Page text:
I am currently doing a physics project on the effects of so-called 'super-speed'. I was wondering how fast you would have to run to vertically travel up a wall? That is, to negate the force of gravity....
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### Why do accelerating bodies have an event horizon?

I read in a book named "Three Roads to Quantum Gravity" written by Lee Smolin that any accelerating body always have some hidden region of space-time from which light is never able to catch up with ...
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### How to get distance when acceleration is not constant?

I have a background in calculus but don't really know anything about physics. Forgive me if this is a really basic question. The equation for distance of an accelerating object with constant ...
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### How to brake 'beautifully'?

Sometimes when I'm driving my car, I play a "game" against myself in which I try to minimize the deceleration felt by passengers (including myself) while still braking in a reasonable short space. I ...
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### Why doesn't gravity speed up light?

We know that gravity speeds up a body; for instance, a meteor which enters the earth gets constantly accelerated up by earth's gravity. And from relativity we know that light bends near a massive body,...
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### How do I calculate the distance a ship will take to stop?

I am a River Pilot and drive ships for a living. These ships are very large and range up to 160,000 Metric Tons. I am trying to figure out how to calculate the distance to stopping. I have a basic ...
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### Can the question of a gravitationally accelerated charge radiation be tested experimentally?

I know that the question of radiation from a gravitationally accelerated charge has been discussed extensively at Does a charged particle accelerating in a gravitational field radiate?. Yet the ...
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### What is the best path for a given initial and final state?

I am trying to calculate an efficient acceleration curve given starting and final positions and velocities. I'm assuming no friction, and that the acceleration can be applied in any direction at any ...
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### What force causes the ball to move up?

Let's consider this super-simple example. The ball (mass $m$) is moving from position 1 to position 2 at constant horizontal velocity $v$ until the ball reaches the red arrow (in position 1, it has ...
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### Why $(apparently)$ is the rotation of Earth not congruent/similar to Uniform Circular Motion? [duplicate]

Okay, so this may seem a very "simple" question. I quote few lines from one website: "We can’t feel Earth’s rotation or spin because we’re all moving with it, at the same constant speed." "...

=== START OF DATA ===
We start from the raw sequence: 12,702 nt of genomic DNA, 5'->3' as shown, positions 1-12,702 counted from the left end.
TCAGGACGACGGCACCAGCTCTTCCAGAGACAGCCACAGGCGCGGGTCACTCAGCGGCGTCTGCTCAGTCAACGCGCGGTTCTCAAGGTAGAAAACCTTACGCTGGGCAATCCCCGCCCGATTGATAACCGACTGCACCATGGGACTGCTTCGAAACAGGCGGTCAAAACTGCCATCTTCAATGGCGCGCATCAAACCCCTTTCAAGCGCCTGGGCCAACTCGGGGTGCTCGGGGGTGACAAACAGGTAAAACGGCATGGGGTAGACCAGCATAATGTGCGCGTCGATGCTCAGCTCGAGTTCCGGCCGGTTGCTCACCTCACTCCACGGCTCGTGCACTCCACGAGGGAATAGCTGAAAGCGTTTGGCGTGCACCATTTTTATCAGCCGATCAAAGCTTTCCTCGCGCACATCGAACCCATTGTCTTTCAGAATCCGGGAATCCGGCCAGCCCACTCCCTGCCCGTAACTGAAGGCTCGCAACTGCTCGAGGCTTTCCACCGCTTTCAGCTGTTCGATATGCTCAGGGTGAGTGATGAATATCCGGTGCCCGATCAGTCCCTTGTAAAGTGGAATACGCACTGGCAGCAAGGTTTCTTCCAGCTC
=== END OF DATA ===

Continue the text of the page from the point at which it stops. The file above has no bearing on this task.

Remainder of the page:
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### Does velocity or acceleration cause time dilation?

What causes time dilation? Acceleration or velocity? I've seen multiple comments on this forum that assert velocity is the cause, but that doesn't seem right to me. You can't have velocity without ...
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### Is there an easy way to show that $x^2-t^2=1/g^2$ for a (relativistic) body undergoing acceleration g?

A professor asked me about the (c=1) equation: $$x^2 - t^2 = 1/g^2$$ which I used in a paper. Or with $c$: $$x^2 - (ct)^2 = c^4/g^2.$$ I told him that it was the exact equation of motion for a ...
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### How do we know that $F = ma$, not $F = k \cdot ma$

It seems intuitive that $a\; \propto \frac{F}{m}$, as the greater the force that is applied on an object, the greater its acceleration will be. Inversely, the greater the mass of the object, the ...
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### Can we divide a vector by another vector? How about this: $a = vdv/dx?$

My physics teacher told us that we can’t divide vectors, that vector division has no physical meaning or significance. How about this: $$a = vdv/dx.$$ It says acceleration vector equals velocity (as ...
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### If you run an electric current through a wire loop, do the accelerated charges radiate?

Does an accelerated charge always radiate? For example the current electrons in an electric circuit when moving through a turn they are accelerated, do they radiate because of that acceleration? If ...
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### Which clock is the fastest inside an accelerating body?

The picture shows an accelerating spaceship with two clocks inside it. It is so far away from all other bodys that gravity is of no importance. Will the bottommost clock be slower than the topmost ...